Over 8,000 claims established in first year of new measures for caregiving benefits
November 28, 2018 Surrey, British Columbia Employment and Social Development Canada
Today, millions of Canadians provide informal care and support for seriously ill family members. That is why in Budget 2017 the Government of Canada announced a commitment to support family caregivers with Employment Insurance benefits that are more flexible, inclusive and easier to access.
As part of this commitment, the Government of Canada moved forward with the following improvements to the Employment Insurance (EI) program in order to better support workers who take time off work due to specific life events:
• Family caregiver benefit: Caregivers who provide care to a critically ill or injured adult family member now have access to a new family caregiver benefit for up to 15 weeks. This helps more Canadians support loved ones when they need it most. For the first time, immediate and extended family members of children who are critically ill have access to the new family caregiver benefit for children that was previously available only to parents. It replaces the Parents of Critically Ill Children benefit and continues to provide up to 35 weeks of benefits. Both medical doctors and nurse practitioners are now able to sign medical certificates for family caregiving benefits, which simplifies the process.
• Compassionate care benefit: The compassionate care benefit continues to be available to caregivers and provides up to 26 weeks of EI support to care for or support a family member at end-of-life.
• Maternity benefits: Eligible pregnant workers are able to receive EI maternity benefits earlier, up to 12 weeks before their due date. This increased flexibility allows pregnant workers to consider their personal, health and workplace circumstances when choosing when to begin their maternity leave.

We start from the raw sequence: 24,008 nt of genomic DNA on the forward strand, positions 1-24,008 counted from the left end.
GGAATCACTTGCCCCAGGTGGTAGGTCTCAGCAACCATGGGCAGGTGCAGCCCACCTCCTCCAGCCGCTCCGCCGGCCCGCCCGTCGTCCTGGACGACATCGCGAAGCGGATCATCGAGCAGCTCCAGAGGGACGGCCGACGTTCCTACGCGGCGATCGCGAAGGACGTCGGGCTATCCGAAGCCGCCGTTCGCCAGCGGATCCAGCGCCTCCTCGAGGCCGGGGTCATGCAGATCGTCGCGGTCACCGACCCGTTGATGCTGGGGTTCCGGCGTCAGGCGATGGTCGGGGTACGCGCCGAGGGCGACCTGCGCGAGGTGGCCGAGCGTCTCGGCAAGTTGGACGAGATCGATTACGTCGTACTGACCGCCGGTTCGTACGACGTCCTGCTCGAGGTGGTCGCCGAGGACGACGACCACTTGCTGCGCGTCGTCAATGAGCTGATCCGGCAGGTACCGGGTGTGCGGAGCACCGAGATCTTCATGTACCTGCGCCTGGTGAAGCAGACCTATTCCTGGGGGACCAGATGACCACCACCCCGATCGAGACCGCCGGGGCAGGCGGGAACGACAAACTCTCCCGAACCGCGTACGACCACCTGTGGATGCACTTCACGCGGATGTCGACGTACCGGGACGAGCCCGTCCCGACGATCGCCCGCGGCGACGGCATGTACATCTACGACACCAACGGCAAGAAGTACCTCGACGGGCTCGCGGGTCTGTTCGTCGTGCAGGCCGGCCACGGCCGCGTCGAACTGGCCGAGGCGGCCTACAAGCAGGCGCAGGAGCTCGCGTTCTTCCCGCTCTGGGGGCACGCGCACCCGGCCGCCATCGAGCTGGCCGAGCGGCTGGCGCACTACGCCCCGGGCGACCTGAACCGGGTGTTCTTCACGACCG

• Parental benefits: Parents are able to choose the parental leave option that best meets their family’s caregiving needs: standard parental benefits (taken over 12 months) or extended parental benefits (taken over 18 months).
These changes apply to EI-eligible workers, as well as self-employed Canadians who opt into the EI program for access to EI special benefits, and who meet minimum income and other requirements to qualify for EI special benefits.
These improvements were informed by consultations on EI maternity, parental and caregiving benefits and reaffirm the Government’s commitment to improving the EI program so that it is better aligned with the realities of today’s labour market and addresses the needs of Canadian families.
“Every Canadian’s situation is unique. By making EI caregiving, maternity and parental benefits and leaves more flexible, inclusive and easier to access, we are providing hard-working middle-class Canadian families with more options to better balance their work and life responsibilities.”
– The Honourable Jean-Yves Duclos, Minister of Families, Children and Social Development